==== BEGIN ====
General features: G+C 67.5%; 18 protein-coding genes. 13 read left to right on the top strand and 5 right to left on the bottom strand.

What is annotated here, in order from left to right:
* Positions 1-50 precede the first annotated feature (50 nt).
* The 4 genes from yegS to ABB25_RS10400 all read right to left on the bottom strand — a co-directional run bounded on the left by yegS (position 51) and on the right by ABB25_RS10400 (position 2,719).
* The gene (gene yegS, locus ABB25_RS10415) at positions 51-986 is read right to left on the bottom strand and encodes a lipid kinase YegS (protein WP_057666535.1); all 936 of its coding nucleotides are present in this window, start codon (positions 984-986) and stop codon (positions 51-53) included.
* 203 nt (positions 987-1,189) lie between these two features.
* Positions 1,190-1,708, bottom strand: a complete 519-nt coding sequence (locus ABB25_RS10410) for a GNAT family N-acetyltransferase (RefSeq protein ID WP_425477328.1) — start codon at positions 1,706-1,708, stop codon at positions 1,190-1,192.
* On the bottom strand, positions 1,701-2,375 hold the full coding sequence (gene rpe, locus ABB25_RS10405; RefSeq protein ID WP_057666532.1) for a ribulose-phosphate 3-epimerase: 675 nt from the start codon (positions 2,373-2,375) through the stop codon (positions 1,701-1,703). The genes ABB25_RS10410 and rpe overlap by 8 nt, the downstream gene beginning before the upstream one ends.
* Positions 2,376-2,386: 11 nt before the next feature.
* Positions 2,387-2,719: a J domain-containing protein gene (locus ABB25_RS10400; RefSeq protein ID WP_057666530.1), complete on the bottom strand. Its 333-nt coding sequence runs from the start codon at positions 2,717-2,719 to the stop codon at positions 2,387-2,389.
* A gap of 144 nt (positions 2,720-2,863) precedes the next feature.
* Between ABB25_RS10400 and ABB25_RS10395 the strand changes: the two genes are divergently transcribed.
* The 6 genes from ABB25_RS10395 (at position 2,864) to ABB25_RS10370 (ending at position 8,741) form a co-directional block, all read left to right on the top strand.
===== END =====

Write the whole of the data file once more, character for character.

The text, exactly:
General features: G+C 67.5%; 18 protein-coding genes. 13 read left to right on the top strand and 5 right to left on the bottom strand.

What is annotated here, in order from left to right:
* Positions 1-50 precede the first annotated feature (50 nt).
* The 4 genes from yegS to ABB25_RS10400 all read right to left on the bottom strand — a co-directional run bounded on the left by yegS (position 51) and on the right by ABB25_RS10400 (position 2,719).
* The gene (gene yegS, locus ABB25_RS10415) at positions 51-986 is read right to left on the bottom strand and encodes a lipid kinase YegS (protein WP_057666535.1); all 936 of its coding nucleotides are present in this window, start codon (positions 984-986) and stop codon (positions 51-53) included.
* 203 nt (positions 987-1,189) lie between these two features.
* Positions 1,190-1,708, bottom strand: a complete 519-nt coding sequence (locus ABB25_RS10410) for a GNAT family N-acetyltransferase (RefSeq protein ID WP_425477328.1) — start codon at positions 1,706-1,708, stop codon at positions 1,190-1,192.
* On the bottom strand, positions 1,701-2,375 hold the full coding sequence (gene rpe, locus ABB25_RS10405; RefSeq protein ID WP_057666532.1) for a ribulose-phosphate 3-epimerase: 675 nt from the start codon (positions 2,373-2,375) through the stop codon (positions 1,701-1,703). The genes ABB25_RS10410 and rpe overlap by 8 nt, the downstream gene beginning before the upstream one ends.
* Positions 2,376-2,386: 11 nt before the next feature.
* Positions 2,387-2,719: a J domain-containing protein gene (locus ABB25_RS10400; RefSeq protein ID WP_057666530.1), complete on the bottom strand. Its 333-nt coding sequence runs from the start codon at positions 2,717-2,719 to the stop codon at positions 2,387-2,389.
* A gap of 144 nt (positions 2,720-2,863) precedes the next feature.
* Between ABB25_RS10400 and ABB25_RS10395 the strand changes: the two genes are divergently transcribed.
* The 6 genes from ABB25_RS10395 (at position 2,864) to ABB25_RS10370 (ending at position 8,741) form a co-directional block, all read left to right on the top strand.